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The Arizona Wildcats never got to complete their historic 2019-20 season. After setting one record after another and securing what was sure to be a chance to host the first two rounds of the NCAA Tournament, the team saw its drive for a special ending to the year stopped in its tracks when the coronavirus pandemic shut down the sports world in mid-March.
While we’ll never know what this team could have accomplished in the NCAA Tournament, a full regular season and conference tournament worth of competition is more than enough to assess each individual player’s performance.
Tee Tee Starks
- Year: Senior
- Height: 5-foot-10
- Position: Forward
- 2019-20 statistics: No stats
Tee Tee Starks has seen her plans change drastically from one year to the next. The senior started her career at Iowa State, then became part of the transfer class that changed everything for Arizona.
She had two years to play when she came to Tucson, but originally decided to hang it up after the first year on the court due to nagging injuries and constant pain. She changed her mind, announcing after the Wildcats’ victory in the WNIT that she would return for one more go-round.
But injuries weren’t done with Starks. A shoulder injury stepped in her way. She tried everything she could to rehab it so she could get back on the court, but eventually had to go under the knife. There would be no final season on the court.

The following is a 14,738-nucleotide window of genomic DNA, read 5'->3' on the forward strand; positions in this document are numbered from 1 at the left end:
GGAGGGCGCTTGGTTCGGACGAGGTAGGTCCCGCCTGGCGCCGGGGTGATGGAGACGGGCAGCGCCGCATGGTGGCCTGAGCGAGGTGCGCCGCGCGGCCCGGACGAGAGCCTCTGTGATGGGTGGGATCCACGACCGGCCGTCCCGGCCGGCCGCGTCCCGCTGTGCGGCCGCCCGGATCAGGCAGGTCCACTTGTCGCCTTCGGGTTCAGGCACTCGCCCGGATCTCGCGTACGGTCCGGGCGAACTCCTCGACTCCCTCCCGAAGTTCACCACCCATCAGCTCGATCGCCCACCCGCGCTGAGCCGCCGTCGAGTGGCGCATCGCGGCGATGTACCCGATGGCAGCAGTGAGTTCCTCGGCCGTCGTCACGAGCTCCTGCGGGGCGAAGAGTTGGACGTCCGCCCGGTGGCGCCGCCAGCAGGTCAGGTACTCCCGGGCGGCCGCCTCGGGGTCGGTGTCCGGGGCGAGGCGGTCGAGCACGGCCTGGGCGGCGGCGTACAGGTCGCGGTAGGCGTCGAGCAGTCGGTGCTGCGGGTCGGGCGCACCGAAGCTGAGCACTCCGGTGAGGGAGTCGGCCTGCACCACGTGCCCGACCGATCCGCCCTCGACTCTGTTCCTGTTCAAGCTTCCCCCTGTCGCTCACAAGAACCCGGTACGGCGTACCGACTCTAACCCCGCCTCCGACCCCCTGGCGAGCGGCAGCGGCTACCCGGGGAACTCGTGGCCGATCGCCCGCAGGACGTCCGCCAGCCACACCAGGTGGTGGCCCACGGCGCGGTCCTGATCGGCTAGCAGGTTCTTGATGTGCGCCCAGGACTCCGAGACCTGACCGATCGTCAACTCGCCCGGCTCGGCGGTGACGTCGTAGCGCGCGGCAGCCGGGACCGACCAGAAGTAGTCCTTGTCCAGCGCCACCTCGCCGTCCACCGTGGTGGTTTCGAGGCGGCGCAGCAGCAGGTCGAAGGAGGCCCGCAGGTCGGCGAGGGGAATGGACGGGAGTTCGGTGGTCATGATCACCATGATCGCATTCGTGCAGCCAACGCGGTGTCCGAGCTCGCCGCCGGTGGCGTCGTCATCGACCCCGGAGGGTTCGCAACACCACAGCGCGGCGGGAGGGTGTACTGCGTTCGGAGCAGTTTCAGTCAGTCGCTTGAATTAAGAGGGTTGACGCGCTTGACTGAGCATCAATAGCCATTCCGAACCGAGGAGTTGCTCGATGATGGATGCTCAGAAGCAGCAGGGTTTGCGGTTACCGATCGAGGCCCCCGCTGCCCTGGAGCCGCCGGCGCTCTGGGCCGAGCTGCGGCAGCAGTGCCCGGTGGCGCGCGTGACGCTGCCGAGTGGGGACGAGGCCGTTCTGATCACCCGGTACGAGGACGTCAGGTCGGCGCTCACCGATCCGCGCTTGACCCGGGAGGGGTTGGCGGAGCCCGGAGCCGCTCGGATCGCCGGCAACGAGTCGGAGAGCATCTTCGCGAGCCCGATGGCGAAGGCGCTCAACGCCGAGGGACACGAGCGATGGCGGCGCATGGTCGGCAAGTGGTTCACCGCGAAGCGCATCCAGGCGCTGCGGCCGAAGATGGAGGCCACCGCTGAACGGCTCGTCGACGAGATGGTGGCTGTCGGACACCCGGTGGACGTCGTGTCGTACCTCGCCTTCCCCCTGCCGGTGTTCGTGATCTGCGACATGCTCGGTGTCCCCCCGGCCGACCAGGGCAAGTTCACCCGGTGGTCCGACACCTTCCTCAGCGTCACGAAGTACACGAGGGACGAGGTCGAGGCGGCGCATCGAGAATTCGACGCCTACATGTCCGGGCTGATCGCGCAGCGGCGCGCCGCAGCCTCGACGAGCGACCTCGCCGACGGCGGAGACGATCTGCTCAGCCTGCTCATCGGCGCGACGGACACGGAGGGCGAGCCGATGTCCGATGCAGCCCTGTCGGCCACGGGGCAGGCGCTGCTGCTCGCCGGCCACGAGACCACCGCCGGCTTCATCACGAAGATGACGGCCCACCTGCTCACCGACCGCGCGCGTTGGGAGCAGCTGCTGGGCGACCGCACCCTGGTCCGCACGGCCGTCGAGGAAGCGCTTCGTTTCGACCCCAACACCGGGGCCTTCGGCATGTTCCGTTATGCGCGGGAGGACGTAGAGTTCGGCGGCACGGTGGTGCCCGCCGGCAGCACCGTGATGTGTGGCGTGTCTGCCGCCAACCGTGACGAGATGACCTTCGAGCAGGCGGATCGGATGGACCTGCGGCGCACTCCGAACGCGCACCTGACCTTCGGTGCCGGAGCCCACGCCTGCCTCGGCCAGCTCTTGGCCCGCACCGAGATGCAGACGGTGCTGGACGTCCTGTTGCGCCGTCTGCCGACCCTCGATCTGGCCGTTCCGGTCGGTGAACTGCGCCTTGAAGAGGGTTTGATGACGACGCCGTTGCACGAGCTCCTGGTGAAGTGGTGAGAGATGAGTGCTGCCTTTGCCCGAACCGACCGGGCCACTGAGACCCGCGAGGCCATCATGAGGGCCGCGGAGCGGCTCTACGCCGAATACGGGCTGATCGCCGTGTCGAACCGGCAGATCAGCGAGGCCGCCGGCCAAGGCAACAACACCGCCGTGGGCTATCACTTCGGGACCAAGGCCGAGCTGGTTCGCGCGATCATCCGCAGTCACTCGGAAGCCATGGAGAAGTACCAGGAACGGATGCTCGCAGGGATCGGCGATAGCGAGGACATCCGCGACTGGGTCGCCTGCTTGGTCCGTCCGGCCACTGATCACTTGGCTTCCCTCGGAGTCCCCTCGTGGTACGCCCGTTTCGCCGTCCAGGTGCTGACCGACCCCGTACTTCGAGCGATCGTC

Instead, she worked as the hype woman, mother and resident trash-talker on the bench as she prepared to go into a coaching career. She was accepted into the WBCA’s “So You Want to Be a Coach?” program that should have been held from April 1-3 during the Final Four in New Orleans. For the second straight year, an Arizona player had her plans to go to that program thwarted by unforeseen events.
Aari McDonald and Starks arrived on campus together as transfers and developed a strong bond on and off the court. McDonald spoke about what her friend gave to the team when she wasn’t able to play: “Tee has always been like the mother of our team. She makes sure that everyone is ok, they’re doing well. She will do weekly check-ups with people. She’s just very mature out of all of the bunch. And she’s very intelligent. She knows our X’s and O’s. She knows our basketball game.”
Adia Barnes has said that she would happily take Starks onto her staff. While Barnes doesn’t think it’s generally a good idea to bring a player who has just left the program onto the staff, she said that Starks was more mature than most players.
Whether Starks ultimately decides to go ahead with coaching or return to her original plan of entering law enforcement remains to be seen.